Last week, shortstop Barry Larkin gained acceptance into the Baseball Hall of Fame after 19 seasons with the Cincinnati Reds. Larkin, a University of Michigan attendee, won the 1990 World Series with the Reds and won the 1995 NL Most Valuable Player award. Although his numbers alone were never among the elites in the league, which may have swayed some voters to refuse admission, Larkin’s statistics rank among the best all-time for shortstops, especially when compared to other Hall of Famers.
Strictly on numbers alone, Larkin’s .295 batting average ties him for 8th among the 21 Hall of Fame shortstops. His 1,329 runs scored rank him 8th, and his 198 home runs place Larkin 4th among Hall of Fame shortstops. He also ranks in the top half of Hall of Fame shortstops in hits (2,340), on-base percentage (.371), slugging percentage (.444- total bases/at-bats), and stolen bases (379).
But what made Larkin so worthy of the Hall of Fame was not necessarily his career statistics, but the way he played the game and his incredible job as the leader and captain of the Reds. Sure, Barry had decent numbers that adequately stack up to other Hall of Famers, but he played the game with such class and enthusiasm, which set him apart from most others of his era. Consider his MVP season of 1995. Larkin ranked higher than 5th in just one major offensive category (2nd in stolen bases); meanwhile, Dante Bichette of the Colorado Rockies led the National League in hits, home runs, runs batted in, and 3rd in batting average for the 2nd place Rockies. Those kinds of numbers would normally secure an MVP award, but Larkin’s leadership on the first place Reds, combined with his stellar statistics both at the plate, on the basepaths, and in the field, earned him the honor.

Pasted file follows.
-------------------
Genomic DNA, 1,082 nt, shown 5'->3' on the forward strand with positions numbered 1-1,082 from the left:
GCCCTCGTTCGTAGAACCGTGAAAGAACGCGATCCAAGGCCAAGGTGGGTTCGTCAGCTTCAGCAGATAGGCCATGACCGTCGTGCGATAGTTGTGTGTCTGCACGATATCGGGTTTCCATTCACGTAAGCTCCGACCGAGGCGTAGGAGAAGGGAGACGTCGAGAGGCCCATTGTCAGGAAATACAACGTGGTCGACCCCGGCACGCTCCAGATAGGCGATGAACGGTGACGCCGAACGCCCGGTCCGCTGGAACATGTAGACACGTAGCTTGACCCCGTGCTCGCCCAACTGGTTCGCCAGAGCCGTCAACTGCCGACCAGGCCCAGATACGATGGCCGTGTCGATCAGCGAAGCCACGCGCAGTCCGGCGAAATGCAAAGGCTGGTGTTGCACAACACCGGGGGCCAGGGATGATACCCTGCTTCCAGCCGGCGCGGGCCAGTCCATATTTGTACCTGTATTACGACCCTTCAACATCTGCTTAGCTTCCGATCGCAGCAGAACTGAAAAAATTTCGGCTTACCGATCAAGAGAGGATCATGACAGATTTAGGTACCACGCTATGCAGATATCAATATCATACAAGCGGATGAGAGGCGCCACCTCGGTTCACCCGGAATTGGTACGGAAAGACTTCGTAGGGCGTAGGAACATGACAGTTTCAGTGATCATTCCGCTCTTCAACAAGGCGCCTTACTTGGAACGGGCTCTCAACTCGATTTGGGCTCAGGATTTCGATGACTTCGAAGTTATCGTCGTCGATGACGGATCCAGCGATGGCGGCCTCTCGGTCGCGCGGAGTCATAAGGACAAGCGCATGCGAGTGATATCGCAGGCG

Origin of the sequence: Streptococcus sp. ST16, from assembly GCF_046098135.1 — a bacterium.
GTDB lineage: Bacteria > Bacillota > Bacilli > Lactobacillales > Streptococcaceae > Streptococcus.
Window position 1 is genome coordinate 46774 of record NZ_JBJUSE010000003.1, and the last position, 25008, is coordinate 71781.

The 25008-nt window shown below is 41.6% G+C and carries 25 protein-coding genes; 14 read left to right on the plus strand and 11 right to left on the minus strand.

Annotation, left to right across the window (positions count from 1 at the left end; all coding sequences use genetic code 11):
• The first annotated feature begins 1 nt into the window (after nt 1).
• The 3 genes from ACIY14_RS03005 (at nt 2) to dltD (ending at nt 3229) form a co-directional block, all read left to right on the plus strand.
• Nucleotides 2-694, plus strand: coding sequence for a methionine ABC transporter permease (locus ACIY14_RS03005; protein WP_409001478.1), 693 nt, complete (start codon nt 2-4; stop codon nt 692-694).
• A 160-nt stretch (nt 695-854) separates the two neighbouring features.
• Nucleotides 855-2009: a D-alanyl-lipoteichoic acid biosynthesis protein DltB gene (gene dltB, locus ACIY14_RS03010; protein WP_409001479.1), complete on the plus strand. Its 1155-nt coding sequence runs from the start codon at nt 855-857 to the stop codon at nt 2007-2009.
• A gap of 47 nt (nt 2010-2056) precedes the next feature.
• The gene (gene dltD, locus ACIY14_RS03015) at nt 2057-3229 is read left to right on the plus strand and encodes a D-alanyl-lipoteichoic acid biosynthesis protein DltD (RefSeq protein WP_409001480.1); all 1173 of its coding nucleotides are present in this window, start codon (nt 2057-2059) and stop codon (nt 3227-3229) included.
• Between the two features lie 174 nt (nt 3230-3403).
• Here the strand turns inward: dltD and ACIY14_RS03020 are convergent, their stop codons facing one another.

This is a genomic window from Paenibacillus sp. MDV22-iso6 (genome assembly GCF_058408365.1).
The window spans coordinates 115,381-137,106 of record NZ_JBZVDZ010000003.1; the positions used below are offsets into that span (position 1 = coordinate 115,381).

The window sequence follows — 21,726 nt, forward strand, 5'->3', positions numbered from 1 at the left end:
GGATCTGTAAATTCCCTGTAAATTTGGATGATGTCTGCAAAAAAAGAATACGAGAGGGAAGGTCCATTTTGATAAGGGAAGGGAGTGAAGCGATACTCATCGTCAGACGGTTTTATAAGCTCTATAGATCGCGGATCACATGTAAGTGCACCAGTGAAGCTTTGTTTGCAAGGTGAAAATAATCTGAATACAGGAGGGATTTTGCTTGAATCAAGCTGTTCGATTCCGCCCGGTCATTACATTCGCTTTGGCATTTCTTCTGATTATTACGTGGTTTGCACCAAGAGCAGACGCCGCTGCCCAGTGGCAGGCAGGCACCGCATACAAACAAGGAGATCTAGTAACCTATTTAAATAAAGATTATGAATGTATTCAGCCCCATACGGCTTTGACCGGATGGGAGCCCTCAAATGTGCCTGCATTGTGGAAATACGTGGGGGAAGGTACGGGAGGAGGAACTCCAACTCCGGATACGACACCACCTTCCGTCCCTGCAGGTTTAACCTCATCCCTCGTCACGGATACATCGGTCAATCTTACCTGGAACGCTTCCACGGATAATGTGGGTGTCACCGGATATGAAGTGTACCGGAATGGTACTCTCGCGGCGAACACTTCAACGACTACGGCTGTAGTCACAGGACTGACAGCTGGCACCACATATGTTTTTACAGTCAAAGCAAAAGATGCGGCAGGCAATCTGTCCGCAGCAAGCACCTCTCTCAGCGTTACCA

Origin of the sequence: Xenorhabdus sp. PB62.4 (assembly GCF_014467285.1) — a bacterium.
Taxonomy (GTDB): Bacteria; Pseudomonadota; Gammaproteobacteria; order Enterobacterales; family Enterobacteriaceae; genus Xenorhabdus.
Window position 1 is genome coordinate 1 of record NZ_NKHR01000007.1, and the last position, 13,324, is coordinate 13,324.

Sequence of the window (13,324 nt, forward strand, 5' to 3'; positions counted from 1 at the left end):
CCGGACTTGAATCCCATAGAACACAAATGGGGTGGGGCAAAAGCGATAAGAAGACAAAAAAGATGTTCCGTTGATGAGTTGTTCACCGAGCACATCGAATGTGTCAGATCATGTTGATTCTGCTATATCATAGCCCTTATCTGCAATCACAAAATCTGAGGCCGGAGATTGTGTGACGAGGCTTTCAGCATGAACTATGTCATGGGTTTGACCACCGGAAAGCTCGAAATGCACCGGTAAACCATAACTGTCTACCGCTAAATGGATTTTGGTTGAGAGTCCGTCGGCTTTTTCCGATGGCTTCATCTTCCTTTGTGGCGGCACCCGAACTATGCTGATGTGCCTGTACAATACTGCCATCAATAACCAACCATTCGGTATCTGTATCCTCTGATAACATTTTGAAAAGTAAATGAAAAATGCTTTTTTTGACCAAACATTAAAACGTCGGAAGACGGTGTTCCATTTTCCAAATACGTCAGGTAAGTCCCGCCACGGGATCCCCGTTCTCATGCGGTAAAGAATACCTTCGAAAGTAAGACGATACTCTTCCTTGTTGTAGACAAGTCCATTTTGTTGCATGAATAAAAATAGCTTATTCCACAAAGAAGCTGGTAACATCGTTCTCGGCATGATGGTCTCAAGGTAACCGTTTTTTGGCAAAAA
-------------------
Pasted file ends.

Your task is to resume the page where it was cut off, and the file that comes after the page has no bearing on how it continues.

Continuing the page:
Larkin retired after the 2004 season with 3 Gold Glove awards (best fielder at each position), 9 Silver Slugger awards (best hitter at each position), and 12 All-Star Game appearances. In 1996, Larkin became the first shortstop ever to record 30 home runs and 30 stolen bases in a season, a remarkable feat considering how many players had played the game prior to that season. Even more remarkable is Larkin’s career Wins Above Replacement, which measures how many more a player would give a team as opposed to another player at the position. Of all players to play the game of baseball, Larkin ranks 90th all-time at 68.9 WAR.
The effect that Barry Larkin had on the Cincinnati Reds was clear during his 19-year career with the team. As one of the most respected and liked individuals in baseball, not to mention talented, Larkin deserves this Hall of Fame nomination.